Can a handheld device detect IEDs?
- By Defense Systems Staff
- Feb 09, 2015
In its continuing effort to prevent injuries caused by buried explosives, the Army is looking to put the latest detection technologies into a lightweight handheld device with a user-friendly interface that accommodates data from multiple sensors.
The Army has issued a solicitation looking to collect information in nine areas related to detecting buried explosives, which can include landmines, metallic and non-metallic improvised explosive devices and triggering devices with non-metallic conducting components and wires, the solicitation said.
Those nine areas of interest the Army wants to investigate:
1. New ground penetrating radar antennas designs with a larger detection footprint, deeper detection and better signal-to-noise ratios. And it would have to fit in the smaller package. GPR can look like small tractors, lawnmowers or, in some cases, something you look for coins with at the beach.
2. Electromagnetic induction (EMI) sensor designs capable of detecting the full range of metallic and low-metallic buried explosive hazards components listed above.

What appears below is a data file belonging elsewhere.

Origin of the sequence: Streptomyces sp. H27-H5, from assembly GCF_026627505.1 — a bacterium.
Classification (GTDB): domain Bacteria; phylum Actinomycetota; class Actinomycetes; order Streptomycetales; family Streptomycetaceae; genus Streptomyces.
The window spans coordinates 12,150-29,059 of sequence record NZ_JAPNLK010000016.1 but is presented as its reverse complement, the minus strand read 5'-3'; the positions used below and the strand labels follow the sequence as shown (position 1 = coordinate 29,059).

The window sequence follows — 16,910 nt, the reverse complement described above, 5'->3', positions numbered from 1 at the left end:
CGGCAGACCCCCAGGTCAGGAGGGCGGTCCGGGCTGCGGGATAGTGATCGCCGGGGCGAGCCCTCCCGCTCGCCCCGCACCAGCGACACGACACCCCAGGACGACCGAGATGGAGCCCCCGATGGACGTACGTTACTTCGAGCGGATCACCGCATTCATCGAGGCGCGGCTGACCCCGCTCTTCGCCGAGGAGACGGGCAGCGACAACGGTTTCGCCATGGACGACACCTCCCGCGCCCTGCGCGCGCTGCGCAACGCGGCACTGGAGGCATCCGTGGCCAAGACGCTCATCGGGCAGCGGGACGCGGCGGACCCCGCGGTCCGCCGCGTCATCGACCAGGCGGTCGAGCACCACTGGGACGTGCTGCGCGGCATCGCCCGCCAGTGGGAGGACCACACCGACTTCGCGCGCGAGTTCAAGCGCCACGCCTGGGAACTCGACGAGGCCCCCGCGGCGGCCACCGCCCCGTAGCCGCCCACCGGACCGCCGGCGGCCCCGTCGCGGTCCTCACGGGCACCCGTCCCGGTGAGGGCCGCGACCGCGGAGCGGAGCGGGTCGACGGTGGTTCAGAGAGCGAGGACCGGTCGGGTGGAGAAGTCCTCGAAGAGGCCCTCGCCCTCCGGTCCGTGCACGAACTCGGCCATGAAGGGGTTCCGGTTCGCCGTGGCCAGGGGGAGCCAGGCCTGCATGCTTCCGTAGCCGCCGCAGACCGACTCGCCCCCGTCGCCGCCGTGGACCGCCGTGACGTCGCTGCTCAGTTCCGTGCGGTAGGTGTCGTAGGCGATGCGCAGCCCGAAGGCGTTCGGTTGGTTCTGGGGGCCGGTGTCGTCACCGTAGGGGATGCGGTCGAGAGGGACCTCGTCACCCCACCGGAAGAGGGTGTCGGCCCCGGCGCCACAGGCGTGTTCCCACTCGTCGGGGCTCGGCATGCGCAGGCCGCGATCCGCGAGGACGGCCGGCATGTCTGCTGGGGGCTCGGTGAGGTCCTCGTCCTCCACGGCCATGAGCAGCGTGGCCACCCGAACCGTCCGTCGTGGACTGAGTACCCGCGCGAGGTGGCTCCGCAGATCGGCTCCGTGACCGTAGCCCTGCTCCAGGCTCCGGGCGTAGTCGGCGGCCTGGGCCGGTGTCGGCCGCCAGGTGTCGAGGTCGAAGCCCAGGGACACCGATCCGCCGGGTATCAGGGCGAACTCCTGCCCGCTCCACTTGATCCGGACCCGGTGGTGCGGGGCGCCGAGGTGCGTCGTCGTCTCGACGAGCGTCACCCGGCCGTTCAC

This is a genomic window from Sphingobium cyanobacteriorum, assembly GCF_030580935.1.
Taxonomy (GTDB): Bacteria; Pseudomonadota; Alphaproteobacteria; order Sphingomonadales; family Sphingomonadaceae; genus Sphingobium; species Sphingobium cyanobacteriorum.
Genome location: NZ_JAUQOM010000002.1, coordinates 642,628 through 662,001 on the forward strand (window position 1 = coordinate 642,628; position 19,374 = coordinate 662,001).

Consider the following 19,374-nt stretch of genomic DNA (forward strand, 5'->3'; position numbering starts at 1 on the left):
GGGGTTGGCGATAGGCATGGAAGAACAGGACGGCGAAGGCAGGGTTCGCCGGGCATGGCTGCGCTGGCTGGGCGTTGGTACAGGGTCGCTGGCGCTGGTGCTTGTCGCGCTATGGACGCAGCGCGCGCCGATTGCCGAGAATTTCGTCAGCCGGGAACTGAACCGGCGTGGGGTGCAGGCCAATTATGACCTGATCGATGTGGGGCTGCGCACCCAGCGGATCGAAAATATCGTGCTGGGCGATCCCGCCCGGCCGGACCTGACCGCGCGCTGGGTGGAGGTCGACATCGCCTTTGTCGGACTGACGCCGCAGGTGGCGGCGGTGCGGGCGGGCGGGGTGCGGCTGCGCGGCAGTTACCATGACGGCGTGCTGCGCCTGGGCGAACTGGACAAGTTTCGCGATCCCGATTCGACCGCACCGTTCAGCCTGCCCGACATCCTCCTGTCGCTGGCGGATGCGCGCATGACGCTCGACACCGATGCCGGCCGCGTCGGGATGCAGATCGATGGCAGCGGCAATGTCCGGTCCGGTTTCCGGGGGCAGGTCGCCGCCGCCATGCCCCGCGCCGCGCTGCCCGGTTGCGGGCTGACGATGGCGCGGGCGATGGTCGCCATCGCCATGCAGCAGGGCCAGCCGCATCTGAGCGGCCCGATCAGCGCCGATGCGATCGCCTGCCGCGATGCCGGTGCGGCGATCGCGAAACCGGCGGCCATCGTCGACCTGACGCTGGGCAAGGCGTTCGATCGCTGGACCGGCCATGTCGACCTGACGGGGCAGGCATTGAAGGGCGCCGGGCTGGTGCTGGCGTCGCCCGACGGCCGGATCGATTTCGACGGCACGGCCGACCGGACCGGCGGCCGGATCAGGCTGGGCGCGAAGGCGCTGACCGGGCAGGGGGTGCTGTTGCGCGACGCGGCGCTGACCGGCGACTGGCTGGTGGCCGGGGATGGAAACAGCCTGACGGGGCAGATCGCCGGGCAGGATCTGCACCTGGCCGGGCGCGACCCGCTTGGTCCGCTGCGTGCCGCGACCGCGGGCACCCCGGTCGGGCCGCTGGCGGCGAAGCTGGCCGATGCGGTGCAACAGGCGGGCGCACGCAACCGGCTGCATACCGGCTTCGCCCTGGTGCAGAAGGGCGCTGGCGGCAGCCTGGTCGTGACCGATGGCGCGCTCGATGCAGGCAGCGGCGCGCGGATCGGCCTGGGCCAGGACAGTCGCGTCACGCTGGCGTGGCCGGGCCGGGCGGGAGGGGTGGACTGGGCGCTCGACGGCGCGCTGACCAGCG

3. New methods for detecting wires, possible with alternative sensors that can increase probability of detection of wires over GPR and EMI sensors alone.
4. Integrated solutions for tracking the position of all detection sensors during operation, with accuracy down to a centimeter.
5. User interface display designs that can provide additional information on targets encountered and feedback of sensor responses and position. The Army wants to be able present data from all sensors to the user with both 2D and 3D visual representations on a display that can be mounted or integrated on the detector.
6. Techniques for achieving higher signal-to-noise ratios in sensor components, including techniques to stack signals and incorporate positioning information to further improve detection localization, target identification, multi-target resolution and clutter discrimination.
7. New detection algorithms making use of enhanced sensor data and positional information to achieve the same goals listed in No. 6.
8. Designs to integrate sensor components with positioning sensors to validate proof of concepts for new handheld detector approaches. Reducing the size, weight and power requirements of detectors could involve lightweight structural materials and novel sources of power.
9. Lastly, the Army wants interested parties to validate the ability of all sensors, display designs and algorithms, identifying the advantages and challenges of integrating local positioning data with sensor data.
The response date for interested vendors is March 9.